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FDA Approved Alzheimer’s Treatment



Alzheimer’s is an irreversible, progressive brain disorder affecting more than 6.5 million Americans that slowly destroys memory and thinking skills and, eventually, the ability to carry out simple tasks associated with daily life. The specific causes of Alzheimer’s are not fully known, and it is characterized by changes in the brain, notably beta-amyloid plaque buildup that result in the loss of neurons and their connections.

Aducanumab has been given accelerated approval by the FDA for treatment of Alzheimer’s Disease. Aducanumab was the first treatment that showed that by removing beta-amyloid, one of the classic hallmarks of Alzheimer’s, from the brain reduces cognitive and functional decline in people who have early onset Alzheimer’s Disease.

Anyone who is interested in learning more about this treatment should consult their healthcare provider and have a conversation about the potential use of Aducanumab for their Alzheimer’s.

While Aducanumab is not a cure for Alzheimer’s, or all other dementia related diseases, it addresses the underlying biology of the disease, reducing beta-amyloid plaques and thus leading to a reduction in the clinical decline characteristic of Alzheimer’s disease. This is different than previously tested treatments, which simply treated the symptoms, rather than getting to the underlying disease process of Alzheimer’s itself. This potentially gives those living with Alzheimer’s more time to actively participate in daily life, maintain independence, and hold onto memories longer.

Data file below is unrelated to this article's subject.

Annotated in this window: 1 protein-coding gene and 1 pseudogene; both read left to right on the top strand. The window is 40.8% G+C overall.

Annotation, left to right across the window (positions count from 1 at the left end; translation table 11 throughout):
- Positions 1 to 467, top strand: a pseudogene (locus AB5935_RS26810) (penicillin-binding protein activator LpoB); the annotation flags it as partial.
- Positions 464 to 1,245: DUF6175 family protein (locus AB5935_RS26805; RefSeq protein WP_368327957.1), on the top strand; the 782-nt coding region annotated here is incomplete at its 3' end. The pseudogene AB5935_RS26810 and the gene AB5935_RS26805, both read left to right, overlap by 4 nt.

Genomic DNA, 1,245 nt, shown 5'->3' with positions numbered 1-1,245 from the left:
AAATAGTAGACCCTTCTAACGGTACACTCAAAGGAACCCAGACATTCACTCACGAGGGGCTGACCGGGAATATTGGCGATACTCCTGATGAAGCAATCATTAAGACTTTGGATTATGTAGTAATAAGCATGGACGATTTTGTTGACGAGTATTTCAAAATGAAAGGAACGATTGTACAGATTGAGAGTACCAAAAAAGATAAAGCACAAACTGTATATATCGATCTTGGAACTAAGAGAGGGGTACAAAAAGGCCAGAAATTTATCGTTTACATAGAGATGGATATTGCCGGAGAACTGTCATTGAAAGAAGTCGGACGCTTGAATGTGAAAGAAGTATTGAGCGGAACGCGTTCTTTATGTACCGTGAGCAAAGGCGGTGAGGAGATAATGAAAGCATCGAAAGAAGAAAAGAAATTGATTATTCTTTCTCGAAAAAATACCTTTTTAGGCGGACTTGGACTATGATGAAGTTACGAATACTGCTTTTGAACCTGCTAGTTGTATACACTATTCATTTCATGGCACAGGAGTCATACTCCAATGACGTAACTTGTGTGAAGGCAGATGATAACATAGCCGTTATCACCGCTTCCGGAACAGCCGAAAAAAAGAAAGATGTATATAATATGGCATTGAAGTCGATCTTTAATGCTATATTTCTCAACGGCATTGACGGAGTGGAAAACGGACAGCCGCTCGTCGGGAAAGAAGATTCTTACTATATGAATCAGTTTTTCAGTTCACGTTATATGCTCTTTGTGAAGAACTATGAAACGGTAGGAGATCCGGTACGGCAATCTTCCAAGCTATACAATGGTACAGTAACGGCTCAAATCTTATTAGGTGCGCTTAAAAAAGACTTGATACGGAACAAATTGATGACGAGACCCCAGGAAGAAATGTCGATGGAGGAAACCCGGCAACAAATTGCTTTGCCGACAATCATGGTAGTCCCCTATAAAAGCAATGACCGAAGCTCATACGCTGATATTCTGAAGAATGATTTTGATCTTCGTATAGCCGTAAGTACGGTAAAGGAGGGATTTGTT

FAQs for Aducanumab

Who Should take this drug?

Aducanumab is intended for the treatment of Alzheimer’s disease, mainly those with early Alzheimer’s symptoms and mild cognitive impairment or mild dementia as well as evidence of amyloid plaque build up in the brain. This course of treatment may be appropriate for those in the disease state studied in the clinical trials, though there is nothing to suggest issues with safety or efficacy for initiating treatment at different stages of progression of the disease.

How does this drug work?

Aducanumab works mainly by targeting and removing specific forms of beta-amyloids that accumulate into plaques, which may contribute to cell death and tissue loss in areas of the brain that are important for memory, thinking, learning, and behavior. While the drug does not prevent the brain from producing beta-amyloids, it reduces the amount that is produced.

Will the drug restore memories or cognitive function that has previously been lost due to Alzheimer’s?

There is no evidence that this drug can restore any lost memories or cognitive function due to Alzheimer’s.

How can I receive this treatment?

If you or a loved one is experiencing changes in memory, it is best to speak to a healthcare provider for a thorough evaluation and professional diagnosis. A healthcare professional should test to confirm the presence of beta-amyloid plaques in the brain before prescribing this treatment.

How is this drug administered?

Aducanumab is administered intravenously via a 45-60 minute infusion every 4 weeks, which can be done in a hospital of an infusion therapy center. IV  is the most effective method of treatment for this drug to reach the brain.

What are the side effects?

The most common side effects include amyloid-related imaging abnormalities (ARIA), headache, and falling. There is a potential risk of allergic reaction as well. ARIA is common and can be serious, typically showing itself as a temporary swelling in areas of the brain that usually resolves over time. Some people also have some bleeding in or on the surface of the brain with the swelling, though most people who present with brain swelling have no symptoms of the side effect at all. Some symptoms of ARIA may be headache, dizziness, nausea, confusion, and changes in vision.



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